Buyout traps for privately held businesses

Any business with more than one owner eventually faces the issue of succession, typically in the context of an owner’s retirement, death, or disability. Except in cases where shares are given or bequeathed to family members, it is usually anticipated that shares will be redeemed by the business or purchased by the other owners upon these events. As a business and estate attorney, I often see hidden traps in buyout arrangements.

In situations where there is no formal agreement, most states have “default” rules governing the departure of a business owner. For example, Wisconsin law entitles a departing LLC owner to a distribution in complete redemption of his interest within a “reasonable time.” These rules can create liquidity problems for the remaining members. An LLC operating agreement or buy-sell agreement can be drafted with structured payments to solve the problem.

Legal documents frequently permit (or require) the business to redeem shares of departing owners. This may cause untended shifts in control. Assume Tom and his son, Tom Jr., each own 30 of 100 outstanding shares, and Tom wants his son to eventually have control. Tom’s brother, Dick, owns the remaining 40 shares. Upon Tom’s death, the company redeems Tom’s shares, leaving Tom Jr. with a 42 percent interest (30 of the remaining 70 shares) and Dick with a 57 percent interest. The problem is solved if the agreement requires Tom Jr. to buy his father’s shares directly, rather than having the company buy the shares.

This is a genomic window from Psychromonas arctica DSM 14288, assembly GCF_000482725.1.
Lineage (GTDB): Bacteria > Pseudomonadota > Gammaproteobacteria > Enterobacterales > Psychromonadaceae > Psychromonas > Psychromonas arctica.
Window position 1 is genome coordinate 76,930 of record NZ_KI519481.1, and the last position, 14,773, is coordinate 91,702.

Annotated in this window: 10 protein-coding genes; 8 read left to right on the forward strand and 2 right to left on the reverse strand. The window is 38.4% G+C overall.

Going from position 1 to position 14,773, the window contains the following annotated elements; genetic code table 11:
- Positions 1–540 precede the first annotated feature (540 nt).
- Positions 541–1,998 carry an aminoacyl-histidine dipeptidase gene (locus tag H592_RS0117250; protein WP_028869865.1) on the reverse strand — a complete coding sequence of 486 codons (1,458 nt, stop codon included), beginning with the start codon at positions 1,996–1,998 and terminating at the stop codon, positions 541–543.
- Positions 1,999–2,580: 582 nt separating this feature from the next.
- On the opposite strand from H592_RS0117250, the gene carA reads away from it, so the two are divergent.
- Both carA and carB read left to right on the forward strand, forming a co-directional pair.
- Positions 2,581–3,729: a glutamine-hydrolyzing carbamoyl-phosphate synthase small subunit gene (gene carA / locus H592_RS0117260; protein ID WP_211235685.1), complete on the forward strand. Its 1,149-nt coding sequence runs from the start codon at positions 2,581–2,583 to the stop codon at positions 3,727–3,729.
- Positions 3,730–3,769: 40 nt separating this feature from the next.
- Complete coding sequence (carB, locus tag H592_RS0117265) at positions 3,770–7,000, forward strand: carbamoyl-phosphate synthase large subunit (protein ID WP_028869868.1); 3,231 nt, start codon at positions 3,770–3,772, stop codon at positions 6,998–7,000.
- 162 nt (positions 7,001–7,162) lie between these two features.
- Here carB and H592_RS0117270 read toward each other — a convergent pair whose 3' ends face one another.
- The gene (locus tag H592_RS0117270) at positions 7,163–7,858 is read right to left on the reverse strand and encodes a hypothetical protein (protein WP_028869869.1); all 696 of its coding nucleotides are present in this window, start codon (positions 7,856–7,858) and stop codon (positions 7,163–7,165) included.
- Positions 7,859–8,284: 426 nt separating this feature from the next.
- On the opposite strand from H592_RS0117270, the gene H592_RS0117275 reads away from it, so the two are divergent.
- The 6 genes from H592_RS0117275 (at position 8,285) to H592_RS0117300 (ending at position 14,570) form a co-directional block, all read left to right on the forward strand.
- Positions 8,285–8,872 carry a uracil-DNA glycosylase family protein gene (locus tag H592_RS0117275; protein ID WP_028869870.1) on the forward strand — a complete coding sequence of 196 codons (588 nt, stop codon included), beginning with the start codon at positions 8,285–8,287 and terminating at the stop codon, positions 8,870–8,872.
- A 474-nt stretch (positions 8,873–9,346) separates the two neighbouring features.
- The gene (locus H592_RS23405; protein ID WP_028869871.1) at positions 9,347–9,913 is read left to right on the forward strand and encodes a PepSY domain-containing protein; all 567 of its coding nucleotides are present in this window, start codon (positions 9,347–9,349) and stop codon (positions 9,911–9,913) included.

Life insurance is often bought to provide liquidity in connection with the purchase of a deceased owner’s shares. However, policies may be payable to the wrong party (for example, insurance is payable to the business, but the buyout agreement requires the surviving shareholders to buy the shares). In these situations, getting the death proceeds to the “correct” party can cause negative income tax results. Worse yet, the party who receives money from the insurance company may refuse to deliver it to the “correct” party.

Left to gather dust, a business succession plan can become outdated. A special area of concern is valuation, usually addressed in legal documents by including a dollar amount, valuation formula, or procedure (e.g., the parties agree upon an appraiser). Another is the stated term and interest rate under any note owed by the purchasing party. The economic assumptions within the buyout agreement should be reviewed to ensure that they still make sense.

Most buyout traps for closely held businesses are avoidable with proper planning.

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